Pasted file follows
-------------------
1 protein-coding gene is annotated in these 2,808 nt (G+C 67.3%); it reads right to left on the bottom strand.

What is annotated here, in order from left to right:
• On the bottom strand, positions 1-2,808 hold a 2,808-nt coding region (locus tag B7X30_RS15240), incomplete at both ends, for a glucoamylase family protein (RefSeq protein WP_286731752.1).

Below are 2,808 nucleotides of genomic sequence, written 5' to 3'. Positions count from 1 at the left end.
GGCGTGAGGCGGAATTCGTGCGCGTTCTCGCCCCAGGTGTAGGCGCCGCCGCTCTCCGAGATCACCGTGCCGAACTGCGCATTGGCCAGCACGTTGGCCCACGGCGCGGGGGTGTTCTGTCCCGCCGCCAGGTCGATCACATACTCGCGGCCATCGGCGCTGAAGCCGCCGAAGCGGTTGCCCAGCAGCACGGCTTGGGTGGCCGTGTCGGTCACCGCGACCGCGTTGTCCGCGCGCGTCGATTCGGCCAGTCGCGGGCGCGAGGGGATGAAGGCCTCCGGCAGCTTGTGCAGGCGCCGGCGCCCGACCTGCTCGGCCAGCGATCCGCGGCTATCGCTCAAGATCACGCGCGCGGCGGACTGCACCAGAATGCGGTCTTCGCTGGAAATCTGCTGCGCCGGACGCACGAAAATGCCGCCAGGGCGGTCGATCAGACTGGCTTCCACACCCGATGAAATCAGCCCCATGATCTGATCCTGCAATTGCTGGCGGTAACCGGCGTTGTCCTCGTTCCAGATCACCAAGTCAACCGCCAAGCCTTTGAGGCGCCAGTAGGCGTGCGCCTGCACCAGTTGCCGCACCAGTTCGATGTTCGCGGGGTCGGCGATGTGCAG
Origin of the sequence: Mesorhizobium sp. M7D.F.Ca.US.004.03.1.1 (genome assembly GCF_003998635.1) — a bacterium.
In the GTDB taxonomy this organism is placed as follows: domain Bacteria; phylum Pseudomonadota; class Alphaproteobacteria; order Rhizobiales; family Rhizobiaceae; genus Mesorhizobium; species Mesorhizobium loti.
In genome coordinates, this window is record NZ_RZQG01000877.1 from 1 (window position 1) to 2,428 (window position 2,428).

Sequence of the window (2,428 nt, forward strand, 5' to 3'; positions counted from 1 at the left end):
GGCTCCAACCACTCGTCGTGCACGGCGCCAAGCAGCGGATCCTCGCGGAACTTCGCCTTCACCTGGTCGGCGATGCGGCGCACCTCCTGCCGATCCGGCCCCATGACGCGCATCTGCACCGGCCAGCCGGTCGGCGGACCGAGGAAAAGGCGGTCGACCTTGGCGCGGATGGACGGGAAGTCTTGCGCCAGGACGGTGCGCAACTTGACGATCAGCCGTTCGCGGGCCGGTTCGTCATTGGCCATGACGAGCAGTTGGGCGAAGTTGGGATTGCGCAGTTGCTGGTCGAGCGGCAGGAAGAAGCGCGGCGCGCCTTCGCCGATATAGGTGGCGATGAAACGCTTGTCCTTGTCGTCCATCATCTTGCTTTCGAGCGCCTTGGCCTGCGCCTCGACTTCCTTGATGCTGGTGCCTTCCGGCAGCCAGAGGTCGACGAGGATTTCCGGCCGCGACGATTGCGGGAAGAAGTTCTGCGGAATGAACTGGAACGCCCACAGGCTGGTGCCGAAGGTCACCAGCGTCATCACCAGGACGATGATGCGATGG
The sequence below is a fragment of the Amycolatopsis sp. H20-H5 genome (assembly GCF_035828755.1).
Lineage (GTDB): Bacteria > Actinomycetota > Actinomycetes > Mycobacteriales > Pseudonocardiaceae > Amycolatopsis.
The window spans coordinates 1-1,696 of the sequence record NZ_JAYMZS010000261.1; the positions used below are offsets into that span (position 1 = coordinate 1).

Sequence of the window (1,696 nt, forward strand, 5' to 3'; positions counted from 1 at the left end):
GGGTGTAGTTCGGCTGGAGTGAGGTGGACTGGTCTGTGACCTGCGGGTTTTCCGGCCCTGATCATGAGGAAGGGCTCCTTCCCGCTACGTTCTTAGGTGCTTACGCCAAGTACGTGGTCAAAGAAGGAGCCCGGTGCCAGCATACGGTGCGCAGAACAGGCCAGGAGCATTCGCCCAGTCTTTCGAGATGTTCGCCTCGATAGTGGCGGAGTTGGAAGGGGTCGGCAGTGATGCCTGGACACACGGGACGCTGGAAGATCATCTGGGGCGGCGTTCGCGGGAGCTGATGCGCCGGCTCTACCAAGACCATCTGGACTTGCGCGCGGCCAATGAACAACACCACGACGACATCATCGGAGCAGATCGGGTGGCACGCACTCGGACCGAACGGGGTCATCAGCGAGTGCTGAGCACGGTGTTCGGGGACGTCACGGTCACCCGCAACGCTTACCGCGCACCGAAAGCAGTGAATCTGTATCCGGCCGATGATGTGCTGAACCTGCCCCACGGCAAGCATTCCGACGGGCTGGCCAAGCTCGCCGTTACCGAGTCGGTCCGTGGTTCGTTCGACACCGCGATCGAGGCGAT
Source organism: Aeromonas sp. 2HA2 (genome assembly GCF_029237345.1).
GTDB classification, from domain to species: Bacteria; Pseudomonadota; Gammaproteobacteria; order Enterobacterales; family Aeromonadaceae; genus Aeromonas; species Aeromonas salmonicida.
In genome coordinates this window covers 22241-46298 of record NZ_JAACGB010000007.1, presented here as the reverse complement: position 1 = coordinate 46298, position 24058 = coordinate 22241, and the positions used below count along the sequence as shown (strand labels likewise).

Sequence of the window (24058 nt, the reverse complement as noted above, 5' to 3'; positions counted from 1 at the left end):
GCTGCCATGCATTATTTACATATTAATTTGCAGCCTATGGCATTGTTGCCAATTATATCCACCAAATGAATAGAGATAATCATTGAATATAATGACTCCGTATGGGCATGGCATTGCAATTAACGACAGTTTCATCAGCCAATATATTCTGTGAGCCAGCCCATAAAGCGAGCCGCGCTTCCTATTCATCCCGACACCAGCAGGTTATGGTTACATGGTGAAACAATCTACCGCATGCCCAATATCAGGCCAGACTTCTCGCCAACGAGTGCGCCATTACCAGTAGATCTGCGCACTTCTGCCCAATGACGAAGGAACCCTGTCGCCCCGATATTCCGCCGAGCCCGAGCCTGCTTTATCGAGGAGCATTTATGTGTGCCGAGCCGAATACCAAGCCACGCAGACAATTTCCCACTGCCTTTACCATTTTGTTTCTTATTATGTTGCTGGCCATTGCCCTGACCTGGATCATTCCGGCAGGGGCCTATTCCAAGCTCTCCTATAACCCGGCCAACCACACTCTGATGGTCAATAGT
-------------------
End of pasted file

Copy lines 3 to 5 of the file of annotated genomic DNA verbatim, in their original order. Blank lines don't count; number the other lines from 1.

• On the bottom strand, positions 1-2,808 hold a 2,808-nt coding region (locus tag B7X30_RS15240), incomplete at both ends, for a glucoamylase family protein (RefSeq protein WP_286731752.1).

Below are 2,808 nucleotides of genomic sequence, written 5' to 3'. Positions count from 1 at the left end.
GGCGTGAGGCGGAATTCGTGCGCGTTCTCGCCCCAGGTGTAGGCGCCGCCGCTCTCCGAGATCACCGTGCCGAACTGCGCATTGGCCAGCACGTTGGCCCACGGCGCGGGGGTGTTCTGTCCCGCCGCCAGGTCGATCACATACTCGCGGCCATCGGCGCTGAAGCCGCCGAAGCGGTTGCCCAGCAGCACGGCTTGGGTGGCCGTGTCGGTCACCGCGACCGCGTTGTCCGCGCGCGTCGATTCGGCCAGTCGCGGGCGCGAGGGGATGAAGGCCTCCGGCAGCTTGTGCAGGCGCCGGCGCCCGACCTGCTCGGCCAGCGATCCGCGGCTATCGCTCAAGATCACGCGCGCGGCGGACTGCACCAGAATGCGGTCTTCGCTGGAAATCTGCTGCGCCGGACGCACGAAAATGCCGCCAGGGCGGTCGATCAGACTGGCTTCCACACCCGATGAAATCAGCCCCATGATCTGATCCTGCAATTGCTGGCGGTAACCGGCGTTGTCCTCGTTCCAGATCACCAAGTCAACCGCCAAGCCTTTGAGGCGCCAGTAGGCGTGCGCCTGCACCAGTTGCCGCACCAGTTCGATGTTCGCGGGGTCGGCGATGTGCAG